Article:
Tuesday, September 14, 2010

Nope, No Change Here

Remember how Barach Obama promised to end the intrusion of corporate and political interests on science? Yeah, me too. Unfortunately, we haven't seen that come to pass when it comes to the role of scientists in government, especially when it comes to such agencies as the Food and Drug Administration and the Department of Agriculture, both key to the nation's monitoring of the food supply.

From the Los Angeles Times:

Scientists and inspectors at the federal agencies responsible for food safety say they face political and corporate interference with their work, according to a survey released Monday by the Union of Concerned Scientists, a nonpartisan advocate for unbiased science in government. ...

Almost half of those surveyed said that in the last year they had experienced "situations where corporate interests have forced the withdrawal or significant modification of [an agency] policy or action designed to protect consumers or public health."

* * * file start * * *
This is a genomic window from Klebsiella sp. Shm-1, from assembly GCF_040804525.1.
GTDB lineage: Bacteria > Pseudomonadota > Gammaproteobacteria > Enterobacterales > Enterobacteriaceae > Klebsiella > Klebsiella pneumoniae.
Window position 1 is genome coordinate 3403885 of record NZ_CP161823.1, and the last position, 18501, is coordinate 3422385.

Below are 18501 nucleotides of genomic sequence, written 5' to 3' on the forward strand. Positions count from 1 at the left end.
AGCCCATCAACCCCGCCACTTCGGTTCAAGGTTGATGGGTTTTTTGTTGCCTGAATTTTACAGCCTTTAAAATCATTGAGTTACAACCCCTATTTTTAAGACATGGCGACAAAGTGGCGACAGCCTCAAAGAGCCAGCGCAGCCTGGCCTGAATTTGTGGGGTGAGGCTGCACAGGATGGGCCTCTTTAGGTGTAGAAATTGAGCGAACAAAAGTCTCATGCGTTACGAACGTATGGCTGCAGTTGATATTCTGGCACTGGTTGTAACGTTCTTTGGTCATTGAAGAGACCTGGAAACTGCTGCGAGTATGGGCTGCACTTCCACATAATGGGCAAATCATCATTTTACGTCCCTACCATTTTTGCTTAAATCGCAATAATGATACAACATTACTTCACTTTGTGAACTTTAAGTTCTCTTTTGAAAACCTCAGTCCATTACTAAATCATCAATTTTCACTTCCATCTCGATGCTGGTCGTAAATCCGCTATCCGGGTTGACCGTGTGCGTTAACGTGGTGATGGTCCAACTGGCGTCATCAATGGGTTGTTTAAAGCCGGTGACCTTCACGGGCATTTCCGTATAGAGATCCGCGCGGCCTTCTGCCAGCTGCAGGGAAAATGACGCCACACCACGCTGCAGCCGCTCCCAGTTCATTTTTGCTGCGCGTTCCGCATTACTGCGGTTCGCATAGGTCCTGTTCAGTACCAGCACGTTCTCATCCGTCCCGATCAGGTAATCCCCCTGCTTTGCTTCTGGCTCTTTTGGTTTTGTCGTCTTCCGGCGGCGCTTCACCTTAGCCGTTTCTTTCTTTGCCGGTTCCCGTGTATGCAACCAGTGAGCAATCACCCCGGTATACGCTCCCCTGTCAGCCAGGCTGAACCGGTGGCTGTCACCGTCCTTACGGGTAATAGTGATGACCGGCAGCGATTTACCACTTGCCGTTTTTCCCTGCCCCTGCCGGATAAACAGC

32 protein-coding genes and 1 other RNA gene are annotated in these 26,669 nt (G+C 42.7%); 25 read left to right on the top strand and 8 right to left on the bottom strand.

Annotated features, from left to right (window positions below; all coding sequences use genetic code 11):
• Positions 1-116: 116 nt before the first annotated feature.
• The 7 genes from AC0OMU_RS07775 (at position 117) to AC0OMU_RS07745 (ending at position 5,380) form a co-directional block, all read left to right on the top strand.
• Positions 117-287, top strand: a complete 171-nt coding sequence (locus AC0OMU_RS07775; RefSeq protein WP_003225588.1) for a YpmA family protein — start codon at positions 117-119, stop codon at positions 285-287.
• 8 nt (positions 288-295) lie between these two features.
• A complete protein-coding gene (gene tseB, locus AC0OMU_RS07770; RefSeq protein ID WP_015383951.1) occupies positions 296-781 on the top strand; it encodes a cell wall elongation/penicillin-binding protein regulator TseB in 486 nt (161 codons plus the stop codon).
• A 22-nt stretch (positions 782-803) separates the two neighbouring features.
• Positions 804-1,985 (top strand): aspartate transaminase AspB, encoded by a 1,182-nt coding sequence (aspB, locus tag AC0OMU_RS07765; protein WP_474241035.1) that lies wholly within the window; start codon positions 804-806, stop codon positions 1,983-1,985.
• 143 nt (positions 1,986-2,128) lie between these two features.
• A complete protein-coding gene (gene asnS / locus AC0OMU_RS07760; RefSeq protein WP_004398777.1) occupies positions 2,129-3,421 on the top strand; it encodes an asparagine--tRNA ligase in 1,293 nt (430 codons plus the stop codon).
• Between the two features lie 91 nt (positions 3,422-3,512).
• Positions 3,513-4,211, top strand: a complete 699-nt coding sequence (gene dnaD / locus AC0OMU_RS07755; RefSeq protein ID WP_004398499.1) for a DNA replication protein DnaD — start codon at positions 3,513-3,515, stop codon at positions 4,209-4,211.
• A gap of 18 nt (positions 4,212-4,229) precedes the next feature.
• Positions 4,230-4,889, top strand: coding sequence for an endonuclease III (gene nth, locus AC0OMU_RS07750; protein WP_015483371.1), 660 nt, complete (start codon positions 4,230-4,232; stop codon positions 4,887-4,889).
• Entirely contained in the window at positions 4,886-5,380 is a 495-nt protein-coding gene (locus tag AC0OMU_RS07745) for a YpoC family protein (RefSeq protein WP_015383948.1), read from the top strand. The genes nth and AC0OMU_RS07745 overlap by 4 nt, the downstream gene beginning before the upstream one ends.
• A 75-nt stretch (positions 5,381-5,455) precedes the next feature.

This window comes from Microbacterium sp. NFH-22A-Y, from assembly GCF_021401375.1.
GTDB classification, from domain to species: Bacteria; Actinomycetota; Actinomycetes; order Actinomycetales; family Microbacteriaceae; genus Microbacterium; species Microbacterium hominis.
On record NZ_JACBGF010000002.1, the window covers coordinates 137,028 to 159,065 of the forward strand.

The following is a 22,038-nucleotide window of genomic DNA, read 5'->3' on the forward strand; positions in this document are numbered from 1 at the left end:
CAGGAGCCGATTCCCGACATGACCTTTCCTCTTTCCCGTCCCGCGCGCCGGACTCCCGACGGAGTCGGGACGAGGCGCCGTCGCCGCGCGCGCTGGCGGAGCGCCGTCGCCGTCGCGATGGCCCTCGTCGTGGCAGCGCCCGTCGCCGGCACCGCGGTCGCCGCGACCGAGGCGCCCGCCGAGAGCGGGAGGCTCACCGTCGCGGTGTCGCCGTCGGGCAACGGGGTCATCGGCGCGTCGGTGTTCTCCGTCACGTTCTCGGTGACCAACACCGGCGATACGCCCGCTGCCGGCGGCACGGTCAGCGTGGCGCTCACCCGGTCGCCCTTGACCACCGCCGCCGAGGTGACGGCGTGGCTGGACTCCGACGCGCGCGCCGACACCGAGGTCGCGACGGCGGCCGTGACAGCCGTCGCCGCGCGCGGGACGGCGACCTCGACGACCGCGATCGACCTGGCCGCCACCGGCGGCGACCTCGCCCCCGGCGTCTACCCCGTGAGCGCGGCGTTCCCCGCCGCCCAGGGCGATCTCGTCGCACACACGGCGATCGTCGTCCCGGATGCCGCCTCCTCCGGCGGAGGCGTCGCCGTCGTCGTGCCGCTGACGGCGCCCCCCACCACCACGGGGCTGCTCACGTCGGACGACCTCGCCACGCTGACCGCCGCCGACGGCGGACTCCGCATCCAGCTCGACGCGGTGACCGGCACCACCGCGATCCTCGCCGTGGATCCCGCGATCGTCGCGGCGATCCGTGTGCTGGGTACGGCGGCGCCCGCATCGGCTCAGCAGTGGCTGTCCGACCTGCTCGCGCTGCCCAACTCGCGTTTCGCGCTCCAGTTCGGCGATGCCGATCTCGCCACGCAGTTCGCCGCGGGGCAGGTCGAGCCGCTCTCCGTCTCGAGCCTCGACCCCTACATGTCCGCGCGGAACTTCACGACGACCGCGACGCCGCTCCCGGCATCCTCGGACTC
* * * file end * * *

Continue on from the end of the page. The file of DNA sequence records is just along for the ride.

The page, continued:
And 45% said they had experienced similar interference by members of Congress.

Fifty-four percent said the agencies gave political interests too much weight in their decision-making.

"Typically, once a member of Congress gets involved, the agency does whatever it can to make the situation go away rather than address food safety issues," one USDA employee wrote in an anonymous essay that accompanied the survey questionnaire.

So, this is how outbreaks of salmonella in eggs happen; how tons of bad meats have to be recalled because people have been sickened and died; how peanut butter can be hazardous to our health even if we aren't allergic to peanuts.

It's bad enough that corporate interests can forestall a legitimate investigation into slaughterhouses or egg factories, but it's even worse that lobbyists can access their favorite congress critters and get them to stop agency actions which are necessary for the common welfare.

While I admit that President Obama inherited an executive branch polluted with this kind of problem, I find it hard, if not impossible, to believe that after nearly two years in office the picture hasn't changed, even minimally. How many people have to die before the president follows through on his promise? How many years/elections will it take? Four?

Nope, no change here.

It's business, as usual.

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Blogger shrimplate said...

I stopped eating. So they spoiled the water.

5:19 AM  

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